Washington: The Denisovans - newly discovered ancient human relative - crossed one of the world`s most prominent marine barriers in Indonesia, and interbred with modern humans moving through the area on the way to Australia and New Guinea, scientists have claimed.
Three years ago the genetic analysis of a little finger bone from Denisova cave in the Altai Mountains in northern Asia led to a complete genome sequence of a new line of the human family tree-the Denisovans.
Since then, genetic evidence pointing to their hybridisation with modern human populations has been detected, but only in Indigenous populations in Australia, New Guinea and surrounding areas.
In contrast, Denisovan DNA appears to be absent or at very low levels in current populations on mainland Asia, even though this is where the fossil was found.
Professor Alan Cooper of the University of Adelaide in Australia and Professor Chris Stringer of the Natural History Museum in the UK said that this pattern can be explained if the Denisovans had succeeded in crossing the famous Wallace`s Line, one of the world`s biggest biogeographic barriers which is formed by a powerful marine current along the east coast of Borneo. Wallace`s Line marks the division between European and Asian mammals to the west from marsupial-dominated Australasia to the east.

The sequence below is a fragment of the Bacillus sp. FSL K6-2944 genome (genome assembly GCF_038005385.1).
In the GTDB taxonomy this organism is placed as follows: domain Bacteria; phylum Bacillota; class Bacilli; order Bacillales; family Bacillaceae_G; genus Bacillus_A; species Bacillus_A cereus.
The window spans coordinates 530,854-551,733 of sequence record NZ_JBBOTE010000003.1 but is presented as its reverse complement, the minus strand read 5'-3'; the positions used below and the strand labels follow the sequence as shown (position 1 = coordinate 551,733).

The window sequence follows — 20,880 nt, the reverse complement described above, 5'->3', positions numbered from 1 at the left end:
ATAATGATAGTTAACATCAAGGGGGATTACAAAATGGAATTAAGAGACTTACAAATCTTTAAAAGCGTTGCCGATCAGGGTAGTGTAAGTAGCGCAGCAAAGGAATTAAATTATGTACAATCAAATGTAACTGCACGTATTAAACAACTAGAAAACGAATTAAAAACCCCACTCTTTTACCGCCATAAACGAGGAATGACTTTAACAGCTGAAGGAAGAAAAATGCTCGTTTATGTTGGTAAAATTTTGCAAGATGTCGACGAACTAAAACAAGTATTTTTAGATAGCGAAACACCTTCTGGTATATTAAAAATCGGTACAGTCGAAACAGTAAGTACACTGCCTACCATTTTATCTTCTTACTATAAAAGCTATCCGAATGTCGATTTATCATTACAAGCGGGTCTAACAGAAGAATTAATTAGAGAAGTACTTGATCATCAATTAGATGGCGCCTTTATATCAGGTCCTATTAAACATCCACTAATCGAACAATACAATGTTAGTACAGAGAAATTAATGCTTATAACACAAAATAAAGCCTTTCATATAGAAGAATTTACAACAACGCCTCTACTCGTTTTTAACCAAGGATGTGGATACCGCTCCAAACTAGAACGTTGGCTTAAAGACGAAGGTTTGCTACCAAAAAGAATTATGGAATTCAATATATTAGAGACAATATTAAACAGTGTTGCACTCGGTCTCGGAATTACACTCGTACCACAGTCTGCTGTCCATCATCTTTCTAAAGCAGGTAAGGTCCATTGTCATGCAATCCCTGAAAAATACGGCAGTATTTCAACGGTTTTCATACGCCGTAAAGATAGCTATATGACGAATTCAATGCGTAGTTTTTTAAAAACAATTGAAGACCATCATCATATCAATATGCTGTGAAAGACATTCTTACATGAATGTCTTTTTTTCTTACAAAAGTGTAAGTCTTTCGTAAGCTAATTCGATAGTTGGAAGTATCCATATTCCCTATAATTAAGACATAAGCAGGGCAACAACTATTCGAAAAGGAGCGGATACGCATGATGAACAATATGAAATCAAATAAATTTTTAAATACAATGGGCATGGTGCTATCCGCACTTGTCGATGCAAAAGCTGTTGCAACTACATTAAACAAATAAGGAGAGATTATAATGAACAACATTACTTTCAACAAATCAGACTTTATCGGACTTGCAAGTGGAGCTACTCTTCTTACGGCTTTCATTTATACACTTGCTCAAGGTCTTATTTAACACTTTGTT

Professor Cooper, Director of the University of Adelaide`s Australian Centre for Ancient DNA, said that in mainland Asia, neither ancient human specimens, nor geographically isolated modern Indigenous populations have Denisovan DNA of any note, indicating that there has never been a genetic signal of Denisovan interbreeding in the area.
He said that the only place where such a genetic signal exists appears to be in areas east of Wallace`s Line and that is where we think interbreeding took place - even though it means that the Denisovans must have somehow made that marine crossing.
The study has been published in a Science opinion article.